In 1995 I was the student with the darkest skin color at the University of the Andes, one of the most influential academic institutions in Colombia. I was the only Afro-indigenous person out of more than ten thousand students. Some colleagues called me “the Negro of the university” and made jokes about my indigenous background. I did not know how to respond to their racist verbal attacks. My ethnic identity did not exist at that time, and for many reasons I was confused about my weak racial (“skin-color”) identity.

      In the late 1990s I joined the Afro-Colombian National Movement CIMARRON....

    • The Grammar of Color Identity in Brazil
      (pp. 141-176)
      Seth Racusen

      What logic does a social structure impose upon public policy? Could an identity structure be too complex or diffuse to implement categorical public policy such as affirmative action? Conversely, what impact does categorical public policy have upon an identity structure? Must categorical policy impose its own categories of identity on its public? This chapter examines the nature of the Brazilian social structure, which I characterize as a grammar of color identity, and its interaction with categorical public policy such as affirmative action in higher education. Opponents of affirmative action have claimed that Brazilian identity is too diffuse and subjective to...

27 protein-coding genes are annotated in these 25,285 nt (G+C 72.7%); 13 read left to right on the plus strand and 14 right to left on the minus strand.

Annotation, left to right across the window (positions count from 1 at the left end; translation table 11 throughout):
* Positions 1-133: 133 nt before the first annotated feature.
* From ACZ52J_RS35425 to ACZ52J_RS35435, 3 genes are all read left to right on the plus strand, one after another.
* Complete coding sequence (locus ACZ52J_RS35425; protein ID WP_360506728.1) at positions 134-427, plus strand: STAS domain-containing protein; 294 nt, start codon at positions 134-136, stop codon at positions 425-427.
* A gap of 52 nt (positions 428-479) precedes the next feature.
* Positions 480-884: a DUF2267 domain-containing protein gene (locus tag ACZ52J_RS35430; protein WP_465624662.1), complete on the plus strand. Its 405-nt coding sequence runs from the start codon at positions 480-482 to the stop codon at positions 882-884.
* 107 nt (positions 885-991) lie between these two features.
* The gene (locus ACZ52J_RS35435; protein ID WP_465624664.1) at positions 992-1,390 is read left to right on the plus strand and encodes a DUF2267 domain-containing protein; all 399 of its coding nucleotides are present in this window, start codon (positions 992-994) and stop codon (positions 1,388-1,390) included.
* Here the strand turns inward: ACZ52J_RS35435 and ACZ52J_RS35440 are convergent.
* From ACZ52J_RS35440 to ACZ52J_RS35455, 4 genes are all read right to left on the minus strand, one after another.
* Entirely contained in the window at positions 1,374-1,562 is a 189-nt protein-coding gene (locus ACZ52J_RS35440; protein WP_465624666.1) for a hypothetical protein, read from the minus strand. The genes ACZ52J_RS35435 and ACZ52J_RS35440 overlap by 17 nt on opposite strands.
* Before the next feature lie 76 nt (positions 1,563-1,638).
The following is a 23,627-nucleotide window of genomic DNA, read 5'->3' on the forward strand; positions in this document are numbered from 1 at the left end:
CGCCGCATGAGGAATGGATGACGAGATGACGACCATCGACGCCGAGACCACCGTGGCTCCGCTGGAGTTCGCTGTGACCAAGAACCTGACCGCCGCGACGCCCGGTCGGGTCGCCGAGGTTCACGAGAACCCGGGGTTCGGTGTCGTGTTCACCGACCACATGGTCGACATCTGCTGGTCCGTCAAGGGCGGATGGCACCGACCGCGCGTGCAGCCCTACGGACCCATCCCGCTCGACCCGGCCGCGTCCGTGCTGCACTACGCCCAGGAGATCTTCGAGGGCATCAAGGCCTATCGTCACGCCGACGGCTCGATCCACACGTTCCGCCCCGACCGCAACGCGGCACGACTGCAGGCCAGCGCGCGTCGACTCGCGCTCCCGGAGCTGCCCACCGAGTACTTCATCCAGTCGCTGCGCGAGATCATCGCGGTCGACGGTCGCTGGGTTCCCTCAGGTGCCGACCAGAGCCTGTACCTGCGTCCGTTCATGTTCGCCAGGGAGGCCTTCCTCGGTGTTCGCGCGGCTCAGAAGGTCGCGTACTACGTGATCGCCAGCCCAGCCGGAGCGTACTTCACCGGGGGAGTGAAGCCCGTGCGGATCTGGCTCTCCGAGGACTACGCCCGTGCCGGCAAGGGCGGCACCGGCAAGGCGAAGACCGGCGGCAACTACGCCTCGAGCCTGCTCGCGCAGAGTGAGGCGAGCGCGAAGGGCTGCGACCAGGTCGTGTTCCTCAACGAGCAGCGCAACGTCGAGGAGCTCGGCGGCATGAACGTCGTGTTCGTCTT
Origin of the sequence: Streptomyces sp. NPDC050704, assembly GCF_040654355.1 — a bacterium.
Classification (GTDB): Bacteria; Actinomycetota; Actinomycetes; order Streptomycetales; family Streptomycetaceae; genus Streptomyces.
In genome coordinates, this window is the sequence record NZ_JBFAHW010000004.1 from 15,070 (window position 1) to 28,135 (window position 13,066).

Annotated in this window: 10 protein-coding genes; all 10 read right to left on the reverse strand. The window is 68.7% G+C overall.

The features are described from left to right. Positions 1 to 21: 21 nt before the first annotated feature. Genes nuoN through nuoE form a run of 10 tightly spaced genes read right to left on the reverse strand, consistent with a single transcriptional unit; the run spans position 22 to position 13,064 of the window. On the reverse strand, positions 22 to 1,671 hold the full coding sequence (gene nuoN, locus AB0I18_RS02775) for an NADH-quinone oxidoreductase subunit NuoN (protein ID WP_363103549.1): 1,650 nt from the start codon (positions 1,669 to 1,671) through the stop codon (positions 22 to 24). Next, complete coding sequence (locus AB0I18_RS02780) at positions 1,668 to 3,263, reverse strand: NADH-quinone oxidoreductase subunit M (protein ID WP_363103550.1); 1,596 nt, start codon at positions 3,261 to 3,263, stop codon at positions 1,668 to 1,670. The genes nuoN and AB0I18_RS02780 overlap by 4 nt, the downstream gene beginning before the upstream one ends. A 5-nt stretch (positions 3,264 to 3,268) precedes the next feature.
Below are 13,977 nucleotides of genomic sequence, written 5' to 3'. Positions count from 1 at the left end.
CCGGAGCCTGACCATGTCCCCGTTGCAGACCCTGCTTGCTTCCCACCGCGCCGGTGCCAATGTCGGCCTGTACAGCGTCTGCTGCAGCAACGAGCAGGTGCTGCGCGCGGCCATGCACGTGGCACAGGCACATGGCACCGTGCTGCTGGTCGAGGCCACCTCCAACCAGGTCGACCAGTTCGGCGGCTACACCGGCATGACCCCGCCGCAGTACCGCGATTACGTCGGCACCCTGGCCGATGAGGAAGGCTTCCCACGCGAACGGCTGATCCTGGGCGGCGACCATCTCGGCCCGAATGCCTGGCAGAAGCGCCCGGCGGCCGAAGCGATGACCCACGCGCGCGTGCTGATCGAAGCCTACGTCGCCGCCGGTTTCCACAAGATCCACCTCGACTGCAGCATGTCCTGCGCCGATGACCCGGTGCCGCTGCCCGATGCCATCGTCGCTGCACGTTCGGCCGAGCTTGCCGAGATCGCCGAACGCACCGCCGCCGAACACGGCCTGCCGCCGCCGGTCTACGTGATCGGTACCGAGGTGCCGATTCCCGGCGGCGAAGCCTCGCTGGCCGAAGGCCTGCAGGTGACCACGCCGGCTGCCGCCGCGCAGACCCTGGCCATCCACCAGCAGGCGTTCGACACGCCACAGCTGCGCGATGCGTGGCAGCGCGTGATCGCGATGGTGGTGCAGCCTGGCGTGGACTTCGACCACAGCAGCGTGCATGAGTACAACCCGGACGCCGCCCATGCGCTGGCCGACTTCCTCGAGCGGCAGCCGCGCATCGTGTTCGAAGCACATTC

• Afro-Colombian Welfare: An Application of Amartya Sen’s Capability Approach Using Multiple Indicators Multiple Causes Modeling (MIMIC)
      (pp. 179-206)
      Paula A. Lezama

      Amartya Sen’s Capability Approach has emerged as an alternative framework to long-established economical approaches that seek to analyze individual welfare, poverty and human development from narrow monetary perspectives (Kuklys 2005; Clark 2005). The Capability Approach identifies three elements—functionings, capabilities,andagency—to analyze individual welfare. Functionings represent the achieved welfare of an individual: what a person manages to be or do in the different dimensions of human life. These “beings” and “doings” vary in a wide range of aspects, from being adequately nourished and in good health to more complex achievements like having self-confidence or walking without shame. Capabilities...

    • Racism in a Racialized Democracy and Support for Affirmative Action Policy in Salvador and São Paulo, Brazil
      (pp. 207-230)
      Gladys Mitchell-Walthour

      University affirmative-action policies in Brazil have come under attack from a number of scholars who believe the program is inappropriate for Brazil’s multiracial population. Peter Fry et al.’sDangerous Divisions: Racial Politics in Contemporary Brazil(2007) includes a number of opinion pieces by both scholars and activists against university affirmative action. On the other hand, sociologists such as Antonio Guimarães (2001) and Sales Augusto dos Santos (2006) support the programs. North American scholar Seth Racusen (2010) proposes a novel approach with a schema that would consider both class and race in university affirmative action. Much of the debate focuses on...

    • Afro-Descendant Peoples and Public Policies: The Network of Afro-Latin American and Afro-Caribbean Women
      (pp. 231-240)
      Altagracia Balcácer Molina and Dorotea Wilson